HOUSTON: Oil edged up 1% after hitting a six-month low on Wednesday, as the larger-than-expected drop in U.S. crude inventories outweighed worries about rising production, Russian exports and recession fears.
U.S. crude inventories fell 7.1 million barrels in the week of August 12 to 425 million barrels, according to Energy Information Administration data, compared with analysts’ forecasts of a 275 million drop. 000 barrels in a Reuters poll.
Brent crude rose $1.09, or 1.1%, to $93.45 a barrel as of 12:23 p.m. ET (1723 GMT). Earlier in the day, recession worries pushed the benchmark price to its lowest since February at $91.51. U.S. West Texas Intermediate crude rose $1.39, or 1.6%, to $87.92 a barrel.
U.S. crude exports reached 5 million barrels a day, the highest on record, according to EIA data, as WTI traded at a very favorable price compared to Brent, making ore purchases American crude attractive to foreign buyers. In a sign of strong demand, gasoline inventories also drew 4.6 million barrels, well above the forecast drawdown of 1.1 million barrels.
“We expected it to be a friendly relationship and it was pretty much generalized. Some of these demand destruction concerns that the market was going through seem to have eased off a bit,” said Price Futures Group analyst Phil Flynn.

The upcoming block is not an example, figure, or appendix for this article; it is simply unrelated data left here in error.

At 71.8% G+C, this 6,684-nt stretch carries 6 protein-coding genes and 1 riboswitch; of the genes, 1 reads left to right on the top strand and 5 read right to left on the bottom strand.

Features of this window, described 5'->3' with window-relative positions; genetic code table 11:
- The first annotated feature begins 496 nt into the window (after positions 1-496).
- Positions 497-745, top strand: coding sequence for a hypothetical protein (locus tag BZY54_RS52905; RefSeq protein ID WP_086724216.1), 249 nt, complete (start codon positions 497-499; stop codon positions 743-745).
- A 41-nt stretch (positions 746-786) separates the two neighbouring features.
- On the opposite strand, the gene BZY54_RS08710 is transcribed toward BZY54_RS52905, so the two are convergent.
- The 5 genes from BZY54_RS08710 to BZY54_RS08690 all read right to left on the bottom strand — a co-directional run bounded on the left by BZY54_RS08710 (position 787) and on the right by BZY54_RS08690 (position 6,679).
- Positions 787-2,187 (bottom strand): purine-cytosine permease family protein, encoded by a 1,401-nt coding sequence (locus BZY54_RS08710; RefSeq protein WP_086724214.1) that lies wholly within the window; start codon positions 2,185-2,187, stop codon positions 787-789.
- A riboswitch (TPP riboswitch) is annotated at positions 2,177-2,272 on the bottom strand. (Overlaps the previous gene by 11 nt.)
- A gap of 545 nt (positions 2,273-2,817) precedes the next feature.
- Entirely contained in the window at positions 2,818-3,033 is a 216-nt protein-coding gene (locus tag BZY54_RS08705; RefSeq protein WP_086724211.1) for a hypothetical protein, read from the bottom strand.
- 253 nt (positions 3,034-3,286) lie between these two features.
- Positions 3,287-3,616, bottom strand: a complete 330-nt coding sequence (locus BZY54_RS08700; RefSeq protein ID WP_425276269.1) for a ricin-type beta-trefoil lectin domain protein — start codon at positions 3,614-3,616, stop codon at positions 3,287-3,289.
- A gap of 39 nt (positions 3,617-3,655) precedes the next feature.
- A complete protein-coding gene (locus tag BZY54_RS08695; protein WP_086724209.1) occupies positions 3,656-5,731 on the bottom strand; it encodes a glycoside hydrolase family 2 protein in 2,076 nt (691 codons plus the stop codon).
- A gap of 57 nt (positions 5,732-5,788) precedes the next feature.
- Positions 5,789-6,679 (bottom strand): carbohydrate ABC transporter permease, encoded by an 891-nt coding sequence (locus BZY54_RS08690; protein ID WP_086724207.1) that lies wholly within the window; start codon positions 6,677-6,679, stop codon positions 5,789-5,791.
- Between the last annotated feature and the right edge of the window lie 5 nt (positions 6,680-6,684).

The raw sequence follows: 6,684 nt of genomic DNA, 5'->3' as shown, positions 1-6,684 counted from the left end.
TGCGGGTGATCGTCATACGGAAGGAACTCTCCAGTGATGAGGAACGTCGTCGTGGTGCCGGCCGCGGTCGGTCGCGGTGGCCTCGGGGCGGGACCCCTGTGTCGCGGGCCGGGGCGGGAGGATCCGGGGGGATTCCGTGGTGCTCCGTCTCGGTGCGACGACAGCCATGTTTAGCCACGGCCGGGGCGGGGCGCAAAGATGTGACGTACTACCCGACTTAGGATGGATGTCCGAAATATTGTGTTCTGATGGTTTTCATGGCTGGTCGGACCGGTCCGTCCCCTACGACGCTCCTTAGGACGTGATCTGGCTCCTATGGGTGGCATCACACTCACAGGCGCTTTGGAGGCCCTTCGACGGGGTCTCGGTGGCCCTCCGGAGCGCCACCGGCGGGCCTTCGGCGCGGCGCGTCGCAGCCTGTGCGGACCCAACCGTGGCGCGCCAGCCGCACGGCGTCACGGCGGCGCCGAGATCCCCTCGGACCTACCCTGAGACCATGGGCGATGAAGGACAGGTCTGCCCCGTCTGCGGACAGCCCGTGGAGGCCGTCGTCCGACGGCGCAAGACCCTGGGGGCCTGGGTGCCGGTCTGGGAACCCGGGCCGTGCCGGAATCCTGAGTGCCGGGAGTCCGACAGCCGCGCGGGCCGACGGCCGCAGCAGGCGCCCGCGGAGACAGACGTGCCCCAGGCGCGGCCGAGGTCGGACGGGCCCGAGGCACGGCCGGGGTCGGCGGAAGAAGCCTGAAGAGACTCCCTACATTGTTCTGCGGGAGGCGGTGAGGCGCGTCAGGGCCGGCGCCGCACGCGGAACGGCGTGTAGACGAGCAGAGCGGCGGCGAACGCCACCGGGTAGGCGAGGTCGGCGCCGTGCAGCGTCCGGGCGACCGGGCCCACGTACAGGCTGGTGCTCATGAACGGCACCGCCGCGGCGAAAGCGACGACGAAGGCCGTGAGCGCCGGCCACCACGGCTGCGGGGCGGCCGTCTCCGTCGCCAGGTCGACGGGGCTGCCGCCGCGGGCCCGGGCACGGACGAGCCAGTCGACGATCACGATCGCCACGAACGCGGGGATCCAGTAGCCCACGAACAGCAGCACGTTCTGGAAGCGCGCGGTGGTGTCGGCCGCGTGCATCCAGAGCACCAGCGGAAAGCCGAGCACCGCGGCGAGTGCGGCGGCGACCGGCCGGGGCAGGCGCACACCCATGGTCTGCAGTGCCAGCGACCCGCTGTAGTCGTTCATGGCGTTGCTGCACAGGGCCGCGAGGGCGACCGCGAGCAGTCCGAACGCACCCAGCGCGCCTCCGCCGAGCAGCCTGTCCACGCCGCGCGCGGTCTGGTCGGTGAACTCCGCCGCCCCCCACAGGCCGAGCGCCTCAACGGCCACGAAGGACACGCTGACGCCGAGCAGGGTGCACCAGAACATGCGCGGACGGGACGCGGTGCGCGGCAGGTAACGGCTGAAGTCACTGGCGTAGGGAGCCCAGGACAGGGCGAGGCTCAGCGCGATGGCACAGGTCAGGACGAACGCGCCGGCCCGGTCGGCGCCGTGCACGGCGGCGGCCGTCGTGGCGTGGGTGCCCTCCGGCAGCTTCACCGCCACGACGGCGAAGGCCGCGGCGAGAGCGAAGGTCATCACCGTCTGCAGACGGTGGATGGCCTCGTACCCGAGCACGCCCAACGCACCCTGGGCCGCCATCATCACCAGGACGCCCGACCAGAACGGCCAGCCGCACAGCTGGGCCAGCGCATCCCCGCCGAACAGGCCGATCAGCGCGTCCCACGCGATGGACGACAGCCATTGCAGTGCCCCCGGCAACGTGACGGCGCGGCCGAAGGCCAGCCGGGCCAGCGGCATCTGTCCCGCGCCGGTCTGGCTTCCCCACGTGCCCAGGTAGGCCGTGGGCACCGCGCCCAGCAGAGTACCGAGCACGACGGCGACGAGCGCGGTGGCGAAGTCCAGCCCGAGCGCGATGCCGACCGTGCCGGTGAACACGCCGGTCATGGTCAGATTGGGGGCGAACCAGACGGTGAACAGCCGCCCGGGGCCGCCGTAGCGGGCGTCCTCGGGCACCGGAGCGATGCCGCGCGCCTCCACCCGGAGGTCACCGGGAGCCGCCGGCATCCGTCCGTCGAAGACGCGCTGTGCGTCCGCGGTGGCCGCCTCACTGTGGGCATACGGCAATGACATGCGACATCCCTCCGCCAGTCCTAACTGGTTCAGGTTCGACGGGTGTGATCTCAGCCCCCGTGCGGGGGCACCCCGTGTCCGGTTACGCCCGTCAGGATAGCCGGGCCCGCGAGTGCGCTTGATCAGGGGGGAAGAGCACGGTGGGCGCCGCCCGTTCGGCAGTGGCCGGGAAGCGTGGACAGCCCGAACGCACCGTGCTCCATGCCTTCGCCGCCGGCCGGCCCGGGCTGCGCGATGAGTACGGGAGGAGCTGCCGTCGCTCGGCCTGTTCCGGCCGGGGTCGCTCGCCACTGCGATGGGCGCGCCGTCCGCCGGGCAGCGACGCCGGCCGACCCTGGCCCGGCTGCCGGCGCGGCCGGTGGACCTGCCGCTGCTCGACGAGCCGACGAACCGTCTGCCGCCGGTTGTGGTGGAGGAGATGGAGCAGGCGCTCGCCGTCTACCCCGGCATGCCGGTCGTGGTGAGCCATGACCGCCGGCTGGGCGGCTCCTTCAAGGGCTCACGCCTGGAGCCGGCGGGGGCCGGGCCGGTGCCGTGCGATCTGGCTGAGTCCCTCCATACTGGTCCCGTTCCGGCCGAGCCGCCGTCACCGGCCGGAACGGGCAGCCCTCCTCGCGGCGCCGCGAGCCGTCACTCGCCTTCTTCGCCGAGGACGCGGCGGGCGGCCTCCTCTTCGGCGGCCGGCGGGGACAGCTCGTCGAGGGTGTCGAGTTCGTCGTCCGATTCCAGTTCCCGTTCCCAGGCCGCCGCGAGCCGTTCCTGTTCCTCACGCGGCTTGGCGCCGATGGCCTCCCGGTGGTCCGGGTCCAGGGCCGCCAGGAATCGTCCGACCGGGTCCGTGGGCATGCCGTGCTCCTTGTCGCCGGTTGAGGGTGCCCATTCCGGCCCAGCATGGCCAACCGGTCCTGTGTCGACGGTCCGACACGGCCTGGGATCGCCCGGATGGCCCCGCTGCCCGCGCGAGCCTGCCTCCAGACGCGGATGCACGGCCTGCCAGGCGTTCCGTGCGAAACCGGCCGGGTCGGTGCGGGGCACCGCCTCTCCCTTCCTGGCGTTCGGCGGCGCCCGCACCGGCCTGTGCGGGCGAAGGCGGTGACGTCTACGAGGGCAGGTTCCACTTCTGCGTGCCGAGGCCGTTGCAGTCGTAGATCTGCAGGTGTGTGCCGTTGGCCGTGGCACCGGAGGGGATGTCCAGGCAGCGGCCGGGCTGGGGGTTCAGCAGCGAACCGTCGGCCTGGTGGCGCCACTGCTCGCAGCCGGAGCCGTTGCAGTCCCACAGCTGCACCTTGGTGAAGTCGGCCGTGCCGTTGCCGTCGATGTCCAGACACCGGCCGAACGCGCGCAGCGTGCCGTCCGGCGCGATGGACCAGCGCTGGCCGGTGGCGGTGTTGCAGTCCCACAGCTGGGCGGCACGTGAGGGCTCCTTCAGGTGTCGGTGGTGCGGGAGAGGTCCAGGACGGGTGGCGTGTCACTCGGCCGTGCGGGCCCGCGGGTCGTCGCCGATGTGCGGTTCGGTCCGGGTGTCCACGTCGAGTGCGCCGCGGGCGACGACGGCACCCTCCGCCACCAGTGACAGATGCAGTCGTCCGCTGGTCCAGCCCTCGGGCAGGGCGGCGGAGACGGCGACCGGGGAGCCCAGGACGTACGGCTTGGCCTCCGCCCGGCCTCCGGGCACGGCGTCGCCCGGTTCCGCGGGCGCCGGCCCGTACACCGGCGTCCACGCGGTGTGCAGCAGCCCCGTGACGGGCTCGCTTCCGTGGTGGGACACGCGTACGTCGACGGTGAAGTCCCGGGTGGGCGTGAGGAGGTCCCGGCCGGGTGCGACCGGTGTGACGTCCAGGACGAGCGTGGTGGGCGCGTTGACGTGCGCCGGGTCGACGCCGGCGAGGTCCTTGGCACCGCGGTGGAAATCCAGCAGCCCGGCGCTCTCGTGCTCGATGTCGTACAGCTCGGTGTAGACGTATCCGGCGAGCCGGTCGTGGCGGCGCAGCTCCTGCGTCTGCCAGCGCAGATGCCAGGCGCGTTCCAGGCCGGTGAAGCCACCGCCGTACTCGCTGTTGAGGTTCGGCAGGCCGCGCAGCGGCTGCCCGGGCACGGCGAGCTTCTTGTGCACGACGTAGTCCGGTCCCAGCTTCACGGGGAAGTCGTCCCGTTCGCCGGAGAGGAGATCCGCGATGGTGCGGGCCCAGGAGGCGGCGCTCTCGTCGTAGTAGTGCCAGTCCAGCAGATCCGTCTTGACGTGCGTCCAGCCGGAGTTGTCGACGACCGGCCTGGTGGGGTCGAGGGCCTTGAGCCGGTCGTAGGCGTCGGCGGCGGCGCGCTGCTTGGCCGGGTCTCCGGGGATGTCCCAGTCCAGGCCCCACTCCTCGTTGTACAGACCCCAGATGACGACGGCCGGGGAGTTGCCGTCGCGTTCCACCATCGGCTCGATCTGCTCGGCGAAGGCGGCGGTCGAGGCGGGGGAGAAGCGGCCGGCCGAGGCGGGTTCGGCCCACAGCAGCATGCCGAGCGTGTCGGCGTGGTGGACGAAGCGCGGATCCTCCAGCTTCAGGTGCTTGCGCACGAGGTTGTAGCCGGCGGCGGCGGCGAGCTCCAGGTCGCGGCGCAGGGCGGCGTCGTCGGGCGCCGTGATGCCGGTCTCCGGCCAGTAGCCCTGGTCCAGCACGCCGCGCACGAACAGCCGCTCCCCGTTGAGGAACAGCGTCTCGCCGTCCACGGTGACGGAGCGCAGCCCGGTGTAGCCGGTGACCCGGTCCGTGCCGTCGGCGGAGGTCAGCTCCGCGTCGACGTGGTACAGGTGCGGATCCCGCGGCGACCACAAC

The American Petroleum Institute on Tuesday reported a drawdown of 448,000 barrels in crude stockpiles and 4.5 million barrels in gasoline stockpiles, sources said.
Oil soared in 2022, approaching an all-time high of $147 in March after Russia’s invasion of Ukraine exacerbated supply issues.
However, Russia began to gradually increase its oil production after the sanctions-related restrictions and as Asian buyers increased their purchases, leading Moscow to increase its production and export forecasts until the end of the year. end of 2025, according to an Economy Ministry document seen by Reuters.
Russia’s export earnings
Russia’s revenue from energy exports is expected to rise 38% this year, in part due to higher oil export volumes, the document said, a sign that the country’s supply has not been impacted as much as the markets had initially expected.
The prospect of a recession has also weighed on oil prices more recently.
On the oil supply front, the market is awaiting developments in talks to revive the 2015 nuclear deal between Iran and world powers, which could eventually lead to an increase in Iranian oil exports if a agreement is made.
The EU and the United States said on Tuesday they were studying Iran’s response to what the EU called its “final” proposal to salvage the deal.
Goldman Sachs analysts said a return of Iranian crude supply would cut their forecast for 2023 by $5 to $10 a barrel, down from $125 a barrel.